Very possibly the best Beatles movie the Beatles had absolutely nothing to do with (though their music and images are slyly used), this positively chaotic lark follows a carload of Jersey kids as they make their way to the Ed Sullivan Theater in New York City in order to scam a way into seeing the big shoo. Wendy Jo Sperber is a hoot as the most rabid of the girls (the scene where she jumps out of a car to answer a radio trivia question always makes me quake with laughter), while Eddie Deezen is perfect as the goofy, adenoidal superfan with whom she forges an irksome bond at the Plaza Hotel. Nancy Allen is sweet and very sexy as the non-fan who unwittingly gets caught rooting around in the Beatles’ hotel room (in a surprisingly erotic interlude) and Bobby DiCiccio is manically hilarious as a smart-assed Beatles hater along for the ride. Rounding out this superb ensemble, Marc McClure shambles shyly as the team’s love-addled driver, Teresa Saldana is a pip as a girl trying anything she can to get into the show, and Susan Kendall Newman is shakily memorable as a folkie protesting the Beatles’ overtake of the music scene. The freight-train script is written by Bob Gale and Robert Zemeckis, making their screenwriting and directorial debuts here in this film produced by Steven Spielberg! By the time we get to the climax (with Will Jordan doing his spot-on Sullivan impression), we’re treated to director Zemeckis’ clever masking the Beatles’ non-involvement by showing their Sullivan performance on television and camera monitors. By this point, we’re nearly exhausted with joyous howls. Don’t miss this one!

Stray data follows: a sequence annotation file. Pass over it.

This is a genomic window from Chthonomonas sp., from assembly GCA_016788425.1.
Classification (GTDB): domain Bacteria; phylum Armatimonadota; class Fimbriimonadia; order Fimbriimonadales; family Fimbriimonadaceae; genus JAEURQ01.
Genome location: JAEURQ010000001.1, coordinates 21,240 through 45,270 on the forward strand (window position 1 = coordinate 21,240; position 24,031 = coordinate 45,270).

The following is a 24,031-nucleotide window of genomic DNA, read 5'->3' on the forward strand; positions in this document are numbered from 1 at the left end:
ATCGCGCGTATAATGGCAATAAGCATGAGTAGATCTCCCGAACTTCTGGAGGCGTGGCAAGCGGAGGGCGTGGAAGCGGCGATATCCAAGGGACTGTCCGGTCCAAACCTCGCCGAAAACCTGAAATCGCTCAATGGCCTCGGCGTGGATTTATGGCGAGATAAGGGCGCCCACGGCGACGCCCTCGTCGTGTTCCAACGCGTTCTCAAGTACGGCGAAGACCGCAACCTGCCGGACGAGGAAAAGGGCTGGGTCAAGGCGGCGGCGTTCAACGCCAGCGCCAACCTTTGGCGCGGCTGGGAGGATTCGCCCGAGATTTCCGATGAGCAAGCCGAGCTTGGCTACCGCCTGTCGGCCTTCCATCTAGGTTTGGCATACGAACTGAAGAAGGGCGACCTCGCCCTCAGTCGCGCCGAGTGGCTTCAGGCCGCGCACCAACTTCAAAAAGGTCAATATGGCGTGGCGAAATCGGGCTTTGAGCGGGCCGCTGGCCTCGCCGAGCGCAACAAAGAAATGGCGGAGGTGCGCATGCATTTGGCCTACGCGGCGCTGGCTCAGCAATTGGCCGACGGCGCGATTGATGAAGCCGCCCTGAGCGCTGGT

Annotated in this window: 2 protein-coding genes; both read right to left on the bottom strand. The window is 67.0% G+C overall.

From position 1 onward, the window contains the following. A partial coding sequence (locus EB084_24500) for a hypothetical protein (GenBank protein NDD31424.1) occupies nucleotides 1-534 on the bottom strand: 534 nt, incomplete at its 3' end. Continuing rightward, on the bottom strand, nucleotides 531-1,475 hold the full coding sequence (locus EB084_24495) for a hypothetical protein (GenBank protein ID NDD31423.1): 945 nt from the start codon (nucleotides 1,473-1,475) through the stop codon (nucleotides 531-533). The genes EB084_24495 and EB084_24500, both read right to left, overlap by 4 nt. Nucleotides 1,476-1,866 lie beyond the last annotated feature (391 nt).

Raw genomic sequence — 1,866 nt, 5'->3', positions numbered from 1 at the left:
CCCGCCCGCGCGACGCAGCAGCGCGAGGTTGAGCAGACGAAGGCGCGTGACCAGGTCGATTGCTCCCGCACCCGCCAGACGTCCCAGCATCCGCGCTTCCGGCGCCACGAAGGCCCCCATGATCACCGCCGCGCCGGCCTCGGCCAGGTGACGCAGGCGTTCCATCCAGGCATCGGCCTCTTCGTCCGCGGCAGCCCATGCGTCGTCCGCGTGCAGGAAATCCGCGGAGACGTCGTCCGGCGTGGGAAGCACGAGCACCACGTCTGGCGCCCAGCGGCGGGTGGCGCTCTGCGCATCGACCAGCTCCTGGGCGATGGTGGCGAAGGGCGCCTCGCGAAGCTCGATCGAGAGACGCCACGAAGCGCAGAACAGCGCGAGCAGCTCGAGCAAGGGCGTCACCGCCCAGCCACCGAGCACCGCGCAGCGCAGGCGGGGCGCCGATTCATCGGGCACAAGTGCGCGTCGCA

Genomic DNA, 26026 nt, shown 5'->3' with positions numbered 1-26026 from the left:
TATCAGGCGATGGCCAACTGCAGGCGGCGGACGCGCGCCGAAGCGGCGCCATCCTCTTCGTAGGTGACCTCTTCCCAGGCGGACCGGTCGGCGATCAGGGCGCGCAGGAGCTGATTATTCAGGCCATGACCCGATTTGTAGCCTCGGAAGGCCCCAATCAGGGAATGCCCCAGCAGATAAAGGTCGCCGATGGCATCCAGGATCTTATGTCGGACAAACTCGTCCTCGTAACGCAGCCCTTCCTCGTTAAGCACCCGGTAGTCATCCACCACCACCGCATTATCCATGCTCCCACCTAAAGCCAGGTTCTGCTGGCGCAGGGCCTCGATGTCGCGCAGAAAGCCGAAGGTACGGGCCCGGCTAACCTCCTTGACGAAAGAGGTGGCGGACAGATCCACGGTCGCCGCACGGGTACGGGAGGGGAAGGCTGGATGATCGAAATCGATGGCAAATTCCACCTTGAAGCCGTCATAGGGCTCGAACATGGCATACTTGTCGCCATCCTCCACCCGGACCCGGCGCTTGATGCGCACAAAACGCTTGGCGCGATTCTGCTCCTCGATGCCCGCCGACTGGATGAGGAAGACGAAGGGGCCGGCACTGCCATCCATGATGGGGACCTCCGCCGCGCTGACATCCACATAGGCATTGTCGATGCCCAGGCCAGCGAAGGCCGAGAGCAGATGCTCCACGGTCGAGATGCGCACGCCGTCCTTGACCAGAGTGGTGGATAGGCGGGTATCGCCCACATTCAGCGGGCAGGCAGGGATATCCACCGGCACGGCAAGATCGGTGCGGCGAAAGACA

Sgt. Pepper’s Lonely Hearts Club Band
(Michael Schultz, 1978)
Infamously awful, this misbegotten interpretation of the Beatles world has Peter Frampton and The Bee Gees playing the titular band and thereby insuring their future near-disappearance from the cinematic landscape (luckily, the Bee Gees were still sailing from their Saturday Night Fever success). Produced by Robert Stigwood, who’d once almost gotten the Beatles in his managerial mitts (he settled for the Brothers Gibb instead), and with a score produced by George Martin, the incredibly odd lineup includes George Burns (improbably talk singing “Fixing a Hole”), Billy Preston (“Get Back”), Aerosmith (“Come Together”), Earth Wind and Fire (a highlight with “Got to Get You Into My Life”), Steve Martin (inevitably funny with “Maxwell’s Silver Hammer”), British comedian Frankie Howerd (the sleep-inducing villain of the piece, doing “Mean Mr. Mustard”), Tommy veteran Paul Nicholas, Sandy Farina (as Strawberry Fields), Dianne Steinberg (as Lucy, doing “Lucy in the Sky with Diamonds”), forgotten nowhere band Stargard, Alice Cooper (“Because”), and Donald Pleasence (with an insufferable “I Want You (She’s So Heavy)).” By the time a band of robots appear with an autotuned “She’s Leaving Home,” you’ll wanna be leaving the movie.
Infamously awful, this misbegotten interpretation of the Beatles world has Peter Frampton and The Bee Gees playing the titular band and thereby insuring their future near-disappearance from the cinematic landscape.